Dramatists Play Service Inc.




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  • SKU: 9780822201748
  • Brand: Dramatists Play Service Inc.
  • Type: Plays
  • Availability: In Stock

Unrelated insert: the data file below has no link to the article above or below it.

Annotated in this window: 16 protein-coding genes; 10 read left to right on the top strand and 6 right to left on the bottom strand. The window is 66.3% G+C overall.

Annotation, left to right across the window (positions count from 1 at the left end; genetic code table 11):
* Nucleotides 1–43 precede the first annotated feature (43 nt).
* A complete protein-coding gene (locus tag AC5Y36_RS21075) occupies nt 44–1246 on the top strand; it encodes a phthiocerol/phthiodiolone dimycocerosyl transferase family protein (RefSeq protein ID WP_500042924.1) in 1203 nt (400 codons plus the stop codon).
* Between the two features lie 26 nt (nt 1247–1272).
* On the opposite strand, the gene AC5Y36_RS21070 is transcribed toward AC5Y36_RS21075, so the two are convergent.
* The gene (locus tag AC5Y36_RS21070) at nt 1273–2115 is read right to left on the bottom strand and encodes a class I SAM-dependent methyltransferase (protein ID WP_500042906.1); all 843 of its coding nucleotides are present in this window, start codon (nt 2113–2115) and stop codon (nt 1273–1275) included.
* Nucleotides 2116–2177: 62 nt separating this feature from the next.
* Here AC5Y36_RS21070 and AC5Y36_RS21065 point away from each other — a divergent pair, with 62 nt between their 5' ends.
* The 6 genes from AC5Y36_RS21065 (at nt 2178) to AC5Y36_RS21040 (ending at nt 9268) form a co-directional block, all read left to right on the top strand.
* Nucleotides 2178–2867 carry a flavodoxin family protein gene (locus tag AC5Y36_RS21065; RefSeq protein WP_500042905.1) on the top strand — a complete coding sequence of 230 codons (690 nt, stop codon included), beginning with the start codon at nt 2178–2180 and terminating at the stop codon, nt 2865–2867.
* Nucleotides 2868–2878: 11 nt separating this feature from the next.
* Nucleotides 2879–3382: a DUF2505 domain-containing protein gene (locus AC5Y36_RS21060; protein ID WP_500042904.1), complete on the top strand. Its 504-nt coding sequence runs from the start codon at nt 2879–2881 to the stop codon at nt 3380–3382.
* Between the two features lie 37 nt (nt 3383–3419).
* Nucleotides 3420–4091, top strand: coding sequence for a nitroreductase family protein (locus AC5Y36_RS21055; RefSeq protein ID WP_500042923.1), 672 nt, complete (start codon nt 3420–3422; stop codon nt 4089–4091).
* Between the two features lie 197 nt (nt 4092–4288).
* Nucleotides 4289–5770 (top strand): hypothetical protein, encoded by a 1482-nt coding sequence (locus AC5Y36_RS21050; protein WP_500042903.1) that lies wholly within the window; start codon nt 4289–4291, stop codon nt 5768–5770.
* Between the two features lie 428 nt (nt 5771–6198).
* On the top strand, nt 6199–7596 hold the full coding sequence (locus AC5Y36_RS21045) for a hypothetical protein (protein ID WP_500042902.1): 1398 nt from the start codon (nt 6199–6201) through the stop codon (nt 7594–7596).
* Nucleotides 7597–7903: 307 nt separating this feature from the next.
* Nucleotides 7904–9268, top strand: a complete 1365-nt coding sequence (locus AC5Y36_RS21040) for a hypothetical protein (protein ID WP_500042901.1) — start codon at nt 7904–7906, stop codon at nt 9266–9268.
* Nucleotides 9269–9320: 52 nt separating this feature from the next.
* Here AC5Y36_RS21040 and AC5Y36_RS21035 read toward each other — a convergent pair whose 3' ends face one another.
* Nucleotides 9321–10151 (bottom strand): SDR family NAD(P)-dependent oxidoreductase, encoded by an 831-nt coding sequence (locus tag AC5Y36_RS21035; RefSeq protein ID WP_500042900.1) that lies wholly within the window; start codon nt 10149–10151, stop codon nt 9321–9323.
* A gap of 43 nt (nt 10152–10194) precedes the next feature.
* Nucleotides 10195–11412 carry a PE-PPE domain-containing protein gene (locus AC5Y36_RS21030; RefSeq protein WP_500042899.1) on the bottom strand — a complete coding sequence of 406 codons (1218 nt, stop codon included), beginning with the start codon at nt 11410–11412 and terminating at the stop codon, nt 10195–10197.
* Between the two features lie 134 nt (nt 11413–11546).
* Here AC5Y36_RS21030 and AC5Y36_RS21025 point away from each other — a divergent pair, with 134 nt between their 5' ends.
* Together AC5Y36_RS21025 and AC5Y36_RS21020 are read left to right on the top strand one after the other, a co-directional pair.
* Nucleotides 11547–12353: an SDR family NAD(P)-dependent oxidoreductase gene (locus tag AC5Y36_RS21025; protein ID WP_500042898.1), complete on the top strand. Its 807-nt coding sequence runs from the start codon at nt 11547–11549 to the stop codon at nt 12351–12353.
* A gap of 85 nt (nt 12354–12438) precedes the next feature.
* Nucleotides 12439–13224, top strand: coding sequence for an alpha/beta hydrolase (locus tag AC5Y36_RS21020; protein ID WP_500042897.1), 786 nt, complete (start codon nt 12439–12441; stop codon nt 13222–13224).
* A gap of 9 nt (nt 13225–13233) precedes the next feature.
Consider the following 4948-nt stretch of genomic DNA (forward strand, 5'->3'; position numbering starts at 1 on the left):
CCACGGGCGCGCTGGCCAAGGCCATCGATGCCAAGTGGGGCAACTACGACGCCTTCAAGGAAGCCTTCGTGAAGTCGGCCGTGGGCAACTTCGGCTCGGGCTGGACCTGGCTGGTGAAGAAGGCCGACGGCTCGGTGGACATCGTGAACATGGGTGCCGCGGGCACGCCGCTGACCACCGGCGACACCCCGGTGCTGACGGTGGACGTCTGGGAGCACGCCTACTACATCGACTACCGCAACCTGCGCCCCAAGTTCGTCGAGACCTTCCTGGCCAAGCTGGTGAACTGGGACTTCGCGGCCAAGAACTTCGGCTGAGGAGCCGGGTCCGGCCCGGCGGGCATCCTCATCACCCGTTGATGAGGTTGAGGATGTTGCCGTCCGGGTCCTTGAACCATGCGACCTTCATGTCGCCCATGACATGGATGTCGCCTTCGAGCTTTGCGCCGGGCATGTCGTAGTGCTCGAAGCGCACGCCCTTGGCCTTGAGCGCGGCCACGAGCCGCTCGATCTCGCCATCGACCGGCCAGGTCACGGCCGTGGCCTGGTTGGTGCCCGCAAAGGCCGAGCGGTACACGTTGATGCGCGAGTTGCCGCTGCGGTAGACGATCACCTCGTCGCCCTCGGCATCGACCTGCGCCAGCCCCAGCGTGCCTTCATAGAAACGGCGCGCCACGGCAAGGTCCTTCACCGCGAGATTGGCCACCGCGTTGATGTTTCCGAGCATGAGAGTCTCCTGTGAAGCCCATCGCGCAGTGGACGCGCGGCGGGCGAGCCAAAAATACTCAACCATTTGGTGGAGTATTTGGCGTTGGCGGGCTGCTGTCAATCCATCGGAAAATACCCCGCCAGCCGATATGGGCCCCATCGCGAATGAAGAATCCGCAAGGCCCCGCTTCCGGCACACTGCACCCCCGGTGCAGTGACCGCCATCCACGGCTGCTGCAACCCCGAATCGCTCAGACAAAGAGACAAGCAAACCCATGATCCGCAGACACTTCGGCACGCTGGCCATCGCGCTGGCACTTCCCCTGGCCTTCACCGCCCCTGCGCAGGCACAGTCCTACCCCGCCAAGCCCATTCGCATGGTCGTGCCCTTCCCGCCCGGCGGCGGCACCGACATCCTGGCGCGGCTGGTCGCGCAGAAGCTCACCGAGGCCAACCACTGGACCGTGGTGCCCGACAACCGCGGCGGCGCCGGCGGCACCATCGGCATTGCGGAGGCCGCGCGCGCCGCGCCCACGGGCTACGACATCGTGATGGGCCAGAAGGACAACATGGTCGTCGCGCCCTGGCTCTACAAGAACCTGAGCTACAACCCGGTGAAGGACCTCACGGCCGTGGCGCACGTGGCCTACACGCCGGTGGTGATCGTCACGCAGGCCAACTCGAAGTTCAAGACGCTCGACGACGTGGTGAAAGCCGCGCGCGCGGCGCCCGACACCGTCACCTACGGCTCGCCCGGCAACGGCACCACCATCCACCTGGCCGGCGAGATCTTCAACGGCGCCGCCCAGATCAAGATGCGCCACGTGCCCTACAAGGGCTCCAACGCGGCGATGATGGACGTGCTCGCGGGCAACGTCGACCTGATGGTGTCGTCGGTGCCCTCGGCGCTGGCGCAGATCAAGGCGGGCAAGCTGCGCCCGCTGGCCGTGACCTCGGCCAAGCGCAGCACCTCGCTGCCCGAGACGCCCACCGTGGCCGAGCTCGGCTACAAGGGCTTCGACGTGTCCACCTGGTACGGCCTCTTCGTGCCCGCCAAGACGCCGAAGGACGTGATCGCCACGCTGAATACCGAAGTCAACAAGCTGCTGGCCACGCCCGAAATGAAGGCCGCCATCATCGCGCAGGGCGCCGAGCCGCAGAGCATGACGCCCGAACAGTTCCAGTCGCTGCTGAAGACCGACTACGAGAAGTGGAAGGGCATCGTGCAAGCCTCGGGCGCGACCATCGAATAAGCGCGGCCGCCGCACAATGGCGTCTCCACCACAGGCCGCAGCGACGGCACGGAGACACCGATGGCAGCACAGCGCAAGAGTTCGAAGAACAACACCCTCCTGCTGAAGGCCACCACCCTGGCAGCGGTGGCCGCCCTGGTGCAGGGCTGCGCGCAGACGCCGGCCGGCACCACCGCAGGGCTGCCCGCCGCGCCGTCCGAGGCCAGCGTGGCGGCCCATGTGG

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THE STORIES: SNOWANGEL. Tormented by the memories of a past love, John comes to Connie, a prostitute, to get her to reenact certain scenes that have etched themselves in his mind and that have become the symbol for all that was ethereal and beautiful in his life. He makes her wear certain clothing. He applies make-up to her face, trying to get her to resemble the girl he lost. He feverishly constructs a scene where he first met this girl, in a museum. The action builds until he almost feels the moment is being relived, that Connie is really the other girl. At this moment Connie shatters his illusion by screaming, "I'm not her! I'm me! I'm me!" Shocked, John starts to leave, saying he is sorry, that he only wanted to feel the affection of those lost moments. Connie, shaken, asks him if he wants affection, what does he give in return? Quietly, she tells John what she imagines in this dirty little room while strangers use her. She tells her tale simply. When she finishes speaking, John is ashamed and has learned a simple lesson: that he must give to get, that he cannot erase the identity of another human being to suit his own needs. (1 man, 1 woman.) EPIPHANY. This is a play about a man who has failed so miserably as a man that he decides to become a chicken, a rooster. His wife, a successful advertising executive, taunts him with memories of his failures, memories that include a homosexual experience she witnessed between her husband and another man. Years have gone by since this occurrence and her husband, driven by his inability to assume the dominating role and by his wife's constant undercutting and reminders of the incident, plans horrible revenge. The play is a mixture of savage humor that gradually turns to horror as the man, donning a steel beak, begins his metamorphosis, his epiphany into a rooster, so that he may completely rule. He locks the bedroom door and then proceeds to assemble a roost on which he perches and gives orders. Just as all seems to be going in his favor, he has a grotesque demise. He ventures a rooster crow, but does not quite make it. Suddenly, his body contorts. He screams in agony. An egg drops from under him. His wife comforts him by saying it's really what he always wanted. The play ends in a sort of Gothic horror as his wife tears off his paper coxcomb and accepts him as her little "Henny Penny." (1 man, 1 woman.)

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